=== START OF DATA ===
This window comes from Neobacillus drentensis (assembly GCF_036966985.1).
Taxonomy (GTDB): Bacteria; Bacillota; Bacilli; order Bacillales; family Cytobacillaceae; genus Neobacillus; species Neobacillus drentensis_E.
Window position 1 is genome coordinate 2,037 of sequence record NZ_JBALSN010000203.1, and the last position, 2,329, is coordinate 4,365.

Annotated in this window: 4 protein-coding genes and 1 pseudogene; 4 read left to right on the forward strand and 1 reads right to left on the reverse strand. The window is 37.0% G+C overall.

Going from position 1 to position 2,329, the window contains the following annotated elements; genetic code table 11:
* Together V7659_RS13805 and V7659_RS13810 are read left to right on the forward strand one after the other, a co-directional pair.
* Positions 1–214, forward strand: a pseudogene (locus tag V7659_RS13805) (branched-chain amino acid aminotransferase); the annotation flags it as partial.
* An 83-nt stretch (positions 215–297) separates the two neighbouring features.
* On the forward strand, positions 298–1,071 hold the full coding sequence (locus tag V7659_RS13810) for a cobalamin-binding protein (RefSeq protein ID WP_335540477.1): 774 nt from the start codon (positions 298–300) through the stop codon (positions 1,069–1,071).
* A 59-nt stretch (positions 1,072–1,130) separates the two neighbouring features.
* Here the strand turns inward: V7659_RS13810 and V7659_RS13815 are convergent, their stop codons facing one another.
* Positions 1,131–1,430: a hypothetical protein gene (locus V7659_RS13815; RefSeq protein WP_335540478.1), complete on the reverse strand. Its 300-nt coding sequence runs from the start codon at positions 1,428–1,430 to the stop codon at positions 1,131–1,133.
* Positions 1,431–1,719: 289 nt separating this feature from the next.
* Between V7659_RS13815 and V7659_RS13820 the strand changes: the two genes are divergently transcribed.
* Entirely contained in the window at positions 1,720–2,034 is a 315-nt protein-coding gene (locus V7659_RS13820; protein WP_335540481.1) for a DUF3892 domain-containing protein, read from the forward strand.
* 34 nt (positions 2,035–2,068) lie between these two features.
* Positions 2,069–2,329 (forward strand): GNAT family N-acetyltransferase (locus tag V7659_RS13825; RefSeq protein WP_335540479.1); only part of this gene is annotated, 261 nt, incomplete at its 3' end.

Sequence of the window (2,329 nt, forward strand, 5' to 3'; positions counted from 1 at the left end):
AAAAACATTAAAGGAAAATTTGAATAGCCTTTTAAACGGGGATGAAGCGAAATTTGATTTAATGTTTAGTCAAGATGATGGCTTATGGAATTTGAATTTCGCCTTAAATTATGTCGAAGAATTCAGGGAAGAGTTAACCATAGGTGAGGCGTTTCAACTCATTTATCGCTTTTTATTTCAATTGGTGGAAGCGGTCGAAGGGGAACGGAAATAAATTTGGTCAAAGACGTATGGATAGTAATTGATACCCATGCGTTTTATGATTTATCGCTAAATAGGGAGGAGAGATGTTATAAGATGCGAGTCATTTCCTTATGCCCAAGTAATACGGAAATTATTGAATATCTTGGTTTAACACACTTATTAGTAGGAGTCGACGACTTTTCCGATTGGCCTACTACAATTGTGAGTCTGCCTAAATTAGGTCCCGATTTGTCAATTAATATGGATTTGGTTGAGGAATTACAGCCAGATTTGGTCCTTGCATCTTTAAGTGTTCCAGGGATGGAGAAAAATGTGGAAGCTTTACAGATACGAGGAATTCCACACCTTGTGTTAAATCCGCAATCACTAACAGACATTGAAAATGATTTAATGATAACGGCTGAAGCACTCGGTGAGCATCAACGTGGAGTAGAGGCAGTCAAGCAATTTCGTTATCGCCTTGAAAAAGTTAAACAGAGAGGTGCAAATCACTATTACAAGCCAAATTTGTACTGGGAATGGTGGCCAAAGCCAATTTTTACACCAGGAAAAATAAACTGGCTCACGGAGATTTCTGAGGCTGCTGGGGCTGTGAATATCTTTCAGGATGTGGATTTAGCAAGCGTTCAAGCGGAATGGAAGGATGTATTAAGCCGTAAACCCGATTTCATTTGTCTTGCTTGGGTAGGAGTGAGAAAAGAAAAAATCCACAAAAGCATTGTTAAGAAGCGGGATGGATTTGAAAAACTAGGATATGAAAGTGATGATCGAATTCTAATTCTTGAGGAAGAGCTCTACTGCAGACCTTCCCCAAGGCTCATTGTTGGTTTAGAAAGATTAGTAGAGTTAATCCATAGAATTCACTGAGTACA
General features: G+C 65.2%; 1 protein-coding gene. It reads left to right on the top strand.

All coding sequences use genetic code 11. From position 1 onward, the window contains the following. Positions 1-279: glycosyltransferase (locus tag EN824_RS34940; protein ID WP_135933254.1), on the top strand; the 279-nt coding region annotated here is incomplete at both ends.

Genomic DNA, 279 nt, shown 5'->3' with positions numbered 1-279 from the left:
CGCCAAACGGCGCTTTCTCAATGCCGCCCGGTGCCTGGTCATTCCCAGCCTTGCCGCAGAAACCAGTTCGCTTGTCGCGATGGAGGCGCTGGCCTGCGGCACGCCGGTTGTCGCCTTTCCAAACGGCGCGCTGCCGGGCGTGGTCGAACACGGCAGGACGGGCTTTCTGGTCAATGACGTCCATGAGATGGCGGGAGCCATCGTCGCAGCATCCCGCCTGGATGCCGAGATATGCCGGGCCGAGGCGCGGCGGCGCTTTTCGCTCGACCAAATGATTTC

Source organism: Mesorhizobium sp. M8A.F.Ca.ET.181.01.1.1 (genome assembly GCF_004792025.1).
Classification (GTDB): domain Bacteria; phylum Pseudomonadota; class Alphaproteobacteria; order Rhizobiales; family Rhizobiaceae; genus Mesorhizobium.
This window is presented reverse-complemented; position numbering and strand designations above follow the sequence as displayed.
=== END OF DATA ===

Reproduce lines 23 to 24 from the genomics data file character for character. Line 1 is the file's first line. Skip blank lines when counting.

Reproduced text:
CGCCAAACGGCGCTTTCTCAATGCCGCCCGGTGCCTGGTCATTCCCAGCCTTGCCGCAGAAACCAGTTCGCTTGTCGCGATGGAGGCGCTGGCCTGCGGCACGCCGGTTGTCGCCTTTCCAAACGGCGCGCTGCCGGGCGTGGTCGAACACGGCAGGACGGGCTTTCTGGTCAATGACGTCCATGAGATGGCGGGAGCCATCGTCGCAGCATCCCGCCTGGATGCCGAGATATGCCGGGCCGAGGCGCGGCGGCGCTTTTCGCTCGACCAAATGATTTC

Source organism: Mesorhizobium sp. M8A.F.Ca.ET.181.01.1.1 (genome assembly GCF_004792025.1).